import flash.globalization; var numberFormatter:NumberFormatter = new NumberFormatter("ar-SA"); if(numberFormatter.lastOperationStatus != LastOperationStatus.NO_ERROR) { // Need some error handling here... trace("Could not use the requested locale!"); } var value:Number = numberFormatter.parseNumber("١٢٣٤٥٦٫٢٥-"); if(numberFormatter.lastOperationStatus != LastOperationStatus.NO_ERROR) { // Need some error handling here... trace("Could not parse the numeric value!"); }
If the operating system supports the locale ar-SA (speakers of Arabic in Saudi Arabia), the example above should store the negative value –123456.25 (minus one hundred twenty-three thousand, four hundred fifty-six and one quarter). Notice that, in Saudi Arabia, the negative sign is postfixed.
The parser can recognize any of the supported numerals, so you do not need to worry about setting the digitsType property to match the user's input.
When using the parseNumber() method, you need to be careful: leading and trailing white space will be ignored but if the input text contains anything other than the numerals and separators expected by the formatter, the special value NaN (not a number) will be returned. For example, a leading plus sign (+) would trigger such an error.
If your input text contains more than just a number, you can use the parse() method instead. This method will stop at the first unexpected character and, rather than a Number, return an instance of class NumberParseResult containing the value so far decoded (rather than NaN), the index of the number's first character and the index at which parsing stopped. This enables your application, for example, to iterate through text to decode several numbers.

Formatting monetary amounts

Monetary amounts are characterized by the inclusion of a currency code or symbol. The class CurrencyFormatter is similar to NumberFormatter, but provides additional methods and properties to handle currency.
Culturally sensitive currency formats
As for ordinary numeric values, the written representation of monetary values varies greatly across cultures, particularly in the placement of the currency symbol.
For example, consider the value 123456 and one quarter, expressing an amount in dollars. In Figure 2, observe how the currency symbol can be placed before or after the rest of the number, and may or may not be separated from it with a space.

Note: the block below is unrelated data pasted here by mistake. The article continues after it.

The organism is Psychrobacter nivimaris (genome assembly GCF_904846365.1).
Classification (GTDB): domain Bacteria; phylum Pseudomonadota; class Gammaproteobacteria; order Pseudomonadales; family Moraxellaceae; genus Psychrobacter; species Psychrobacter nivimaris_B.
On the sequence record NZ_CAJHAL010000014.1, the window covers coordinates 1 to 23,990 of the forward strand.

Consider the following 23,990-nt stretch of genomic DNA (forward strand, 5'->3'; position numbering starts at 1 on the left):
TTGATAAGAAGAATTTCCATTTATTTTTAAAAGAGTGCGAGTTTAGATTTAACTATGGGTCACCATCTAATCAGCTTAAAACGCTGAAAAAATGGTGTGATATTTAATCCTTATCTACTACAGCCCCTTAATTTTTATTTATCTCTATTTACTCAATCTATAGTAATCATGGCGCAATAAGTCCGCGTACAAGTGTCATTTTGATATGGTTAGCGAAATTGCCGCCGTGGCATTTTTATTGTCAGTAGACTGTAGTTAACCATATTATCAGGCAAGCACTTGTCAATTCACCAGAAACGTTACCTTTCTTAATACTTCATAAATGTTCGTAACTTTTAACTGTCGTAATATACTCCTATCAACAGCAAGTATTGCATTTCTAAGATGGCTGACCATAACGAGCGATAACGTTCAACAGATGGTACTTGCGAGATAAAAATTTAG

Examples of monetary amounts
Figure 2. Examples of monetary amounts
Even within a community, monetary formats may differ from ordinary numeric formats. For example, in the United States, the negative value of 123456 and one quarter will be shown as –123,456.25 if it is an ordinary numeric value (and therefore formatted with class NumberFormatter) but its monetary equivalent will be rendered as ($123,456.25) by class CurrencyFormatter, using parentheses rather than a negative sign.
Neutrality still good
Just as for ordinary numeric values, reserve the use of the culturally sensitive currency formatter for direct interaction with the user. If you need to persistently store a monetary amount (in a database or a file), use the value's binary form or a culturally neutral text representation (like the one produced by method toString() of class Number) to ensure that it can be decoded reliably by any application on any platform. Store the currency's identification in the form of an unambiguous and universally recognized ISO 4217 code (for example, "USD"), not as a symbol such as "$".
Using the CurrencyFormatter class
Create an instance of class CurrencyFormatter using a locale identifier, just as you did with NumberFormatter.
var moneyFormatter:CurrencyFormatter = new CurrencyFormatter(selectedLocale);
As with NumberFormatter, a fallback locale may have been selected. See the discussion about NumberFormatter or the section "Selecting a locale" for more about this.
Equipped with your currency formatter, you are probably eager to format your first values. But something is missing: Which currency are you using?
Choosing the currency
A default currency is associated to each locale. In practice, that is irrelevant. A grouping or fractional separator may be a cosmetic convention, but the currency symbol represents a tangible unit that cannot be changed at will. If you are based in Sidney, you might require all customers to pay you in Australian dollars. Even if you decide to accommodate European customers by allowing payments in euros, you will first need to convert all amounts using the exchange rate in effect at the time of the transaction; only then can you display the resulting amounts.
Even if you feel confident that the default currency associated to the requested locale is the one desired, do not rely on that assumption! First, the default currency may vary by operating system. It may also change over time (for example, a country might join the Eurozone). A few countries commonly use more than one currency. Finally, if the locale which you requested is not found at runtime, a fallback locale will be used—and it is likely to have a different default currency. Your accountant may not be pleased with the results.